Airbus SAS, Firepass Corporation (Fed. Cir. 2019-1803)

When choosing prior art that is relevant to an obviousness analysis, the Patent Trial and Appeal Board (”PTAB”) should contemplate the research process of an inventor. In a decision released 8 November 2019, the Court of Appeals for the Federal Circuit (“CAFC”) overturned PTAB’s decision to allow Firepass Corporation (“Firepass”) a patent for a “breathable fire-preventative” atmosphere because the Board had incorrectly overlooked an analogous prior art reference on the question of obviousness. Although the reference was outside the inventor’s field, the reference would have been discovered in the ordinary course of research.


The dispute arose between Firepass and Airbus S.A.S. (“Airbus”) in 2009 when Firepass accused Airbus of infringing its patent for fire safety. US Patent No. 6,418,752 (the ‘752 Patent) discloses a system that prevents and extinguishes fires using breathable air instead of water, foam, or toxic chemicals. [2] Reducing oxygen from 20.94% to 16.2% and increasing the nitrogen content to maintain air pressure permits breathing while suppressing fires. [2] The system can be employed in enclosed spaces such as computer rooms, military vehicles, and aircraft. [3] Implementing the claimed invention requires an “oxygen-extraction device” to produce low-oxygen (“hypoxic”) air. [3]

Airbus challenged Firepass’s patent at the Patent Trial and Appeal Board (“PTAB”) but lost. [8] On appeal to the CAFC, Airbus complained that PTAB had erred in refusing to consider US Patent No. 5,799,652 (“Kotliar”) as an analogous prior art reference. [8-9] Airbus argued that if PTAB had correctly considered Kotliar to be analogous, it would have concluded that the ‘752 Patent was invalid for being obvious.

Analogous Prior Art

A patent is invalid if it solves a problem in a way that would have been obvious to a person skilled in the relevant field of research. However, the only evidence that can be used to prove obviousness are materials that an inventor in the field can reasonably be expected to know about. [9]

Two tests limit which materials can be considered on the question of obviousness:

  1. Whether the reference is from the same field of endeavour, regardless of the problem addressed.
  2. If the reference is not within the inventor’s field of endeavour, whether the reference still is reasonably pertinent to the particular problem addressed by the invention. [9]

1. Field of Endeavour

In the first step, PTAB must ask whether the reference is from the same field of endeavour, regardless of the problem addressed. To answer this question, PTAB should consider how the inventor described the subject-matter in the patent, as well as the “reality of the circumstances.” [10] In its decision, PTAB found that the ‘752 Patent and Kotliar address entirely different fields of study. PTAB reasoned that the ‘752 Patent addresses fire prevention while Kotliar addresses human wellness and does not even use the word “fire”. [11]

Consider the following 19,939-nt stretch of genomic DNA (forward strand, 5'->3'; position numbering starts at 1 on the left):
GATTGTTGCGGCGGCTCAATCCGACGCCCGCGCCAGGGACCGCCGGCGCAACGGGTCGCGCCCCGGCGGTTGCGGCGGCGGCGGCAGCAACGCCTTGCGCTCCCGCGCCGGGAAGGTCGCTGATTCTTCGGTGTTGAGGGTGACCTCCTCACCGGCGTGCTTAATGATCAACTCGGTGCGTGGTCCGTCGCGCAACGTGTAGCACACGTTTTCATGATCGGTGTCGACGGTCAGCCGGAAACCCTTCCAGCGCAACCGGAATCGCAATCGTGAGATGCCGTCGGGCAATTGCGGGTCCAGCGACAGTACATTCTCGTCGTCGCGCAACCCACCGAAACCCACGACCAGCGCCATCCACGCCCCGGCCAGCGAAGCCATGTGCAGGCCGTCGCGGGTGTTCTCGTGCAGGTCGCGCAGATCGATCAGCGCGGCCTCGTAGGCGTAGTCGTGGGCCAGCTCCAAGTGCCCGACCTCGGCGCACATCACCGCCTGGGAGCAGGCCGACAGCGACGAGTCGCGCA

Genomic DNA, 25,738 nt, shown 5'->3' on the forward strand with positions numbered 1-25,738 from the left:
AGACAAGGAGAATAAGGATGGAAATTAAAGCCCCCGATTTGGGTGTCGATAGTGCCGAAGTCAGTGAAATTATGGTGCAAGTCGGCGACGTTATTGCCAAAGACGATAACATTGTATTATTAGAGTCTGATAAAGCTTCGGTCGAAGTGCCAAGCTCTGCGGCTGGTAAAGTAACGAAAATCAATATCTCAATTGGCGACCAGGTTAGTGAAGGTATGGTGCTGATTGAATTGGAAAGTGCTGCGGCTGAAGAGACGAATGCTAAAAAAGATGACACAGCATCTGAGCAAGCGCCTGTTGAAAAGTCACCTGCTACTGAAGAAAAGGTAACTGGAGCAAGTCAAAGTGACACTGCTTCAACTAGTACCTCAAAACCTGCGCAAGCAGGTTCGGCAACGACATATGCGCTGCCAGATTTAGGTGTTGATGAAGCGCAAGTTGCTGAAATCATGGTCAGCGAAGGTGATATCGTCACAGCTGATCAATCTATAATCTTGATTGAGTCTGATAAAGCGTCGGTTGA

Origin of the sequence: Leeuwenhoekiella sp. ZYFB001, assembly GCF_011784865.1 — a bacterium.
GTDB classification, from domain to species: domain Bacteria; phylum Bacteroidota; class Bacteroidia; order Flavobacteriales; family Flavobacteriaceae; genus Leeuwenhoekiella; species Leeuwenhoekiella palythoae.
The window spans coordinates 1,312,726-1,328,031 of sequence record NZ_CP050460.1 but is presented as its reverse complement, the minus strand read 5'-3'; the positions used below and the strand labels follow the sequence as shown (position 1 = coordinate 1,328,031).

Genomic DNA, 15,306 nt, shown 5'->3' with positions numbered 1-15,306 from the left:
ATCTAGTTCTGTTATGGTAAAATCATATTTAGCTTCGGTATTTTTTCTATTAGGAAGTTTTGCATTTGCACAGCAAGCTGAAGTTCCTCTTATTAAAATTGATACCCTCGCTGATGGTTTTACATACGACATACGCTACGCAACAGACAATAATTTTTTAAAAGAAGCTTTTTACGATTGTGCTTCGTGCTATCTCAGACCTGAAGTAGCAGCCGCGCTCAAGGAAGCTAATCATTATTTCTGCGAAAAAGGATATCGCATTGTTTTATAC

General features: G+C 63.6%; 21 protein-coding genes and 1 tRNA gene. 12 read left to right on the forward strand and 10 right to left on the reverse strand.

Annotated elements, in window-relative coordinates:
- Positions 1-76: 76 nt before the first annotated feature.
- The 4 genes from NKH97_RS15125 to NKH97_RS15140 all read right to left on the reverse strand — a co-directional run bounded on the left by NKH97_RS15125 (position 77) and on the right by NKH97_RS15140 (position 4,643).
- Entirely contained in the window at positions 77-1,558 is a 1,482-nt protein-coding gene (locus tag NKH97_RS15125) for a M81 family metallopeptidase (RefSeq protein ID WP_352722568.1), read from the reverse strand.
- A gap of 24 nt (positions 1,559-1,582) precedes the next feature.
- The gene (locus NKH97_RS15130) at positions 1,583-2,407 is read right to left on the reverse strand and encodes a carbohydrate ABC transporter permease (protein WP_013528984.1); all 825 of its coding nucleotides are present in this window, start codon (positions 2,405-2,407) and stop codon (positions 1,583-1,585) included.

Airbus protested that PTAB only looked at the title and a single claim, ignoring the rest of the patent specification, but the CAFC disagreed. The CAFC will not overturn PTAB’s decisions where “a reasonable mind might accept a particular evidentiary record as ‘adequate to support a conclusion.” [11] In this case, a common-sense approach would reasonably conclude that the two patents were in different fields. [12]

2. Reasonably Pertinent

On the second step, PTAB must ask if the reference was “reasonably pertinent” to the problem the inventor sought to solve. [13] This reflects the reality that an inventor cannot be aware of all knowledge in every field of research. [13] PTAB had found that there was no correlation between the two patents, however Airbus argued PTAB failed to consider a number of related references in its analysis.

The CAFC sided with Airbus on this issue. An inventor researching fire suppression in enclosed environments would have stumbled across several references regarding breathable, low-oxygen atmospheres. [14] This would have led a prudent factfinder to seek out the Kotliar patent, which describes a machine to achieve normbaric, hypoxic conditions. [15] Even though Kotliar is outside the field of fire suppression, it would have been discovered by an ordinary inventor.


The case has now been returned to PTAB for reconsideration, giving Airbus another shot to invalidate the ‘752 Patent and extending the decade-long dispute.

One takeaway is that the CAFC decision seems to loosen the requirements for proving obviousness, in favour of opposition parties. Previously, patent applicants could overcome obviousness attacks by establishing that a reference was unrelated to the inventor’s field. Following this decision, opposition parties may now succeed by showing additional pieces of prior art that act as stepping stones, leading an inventor from their field of endeavour to a reference in an unrelated field.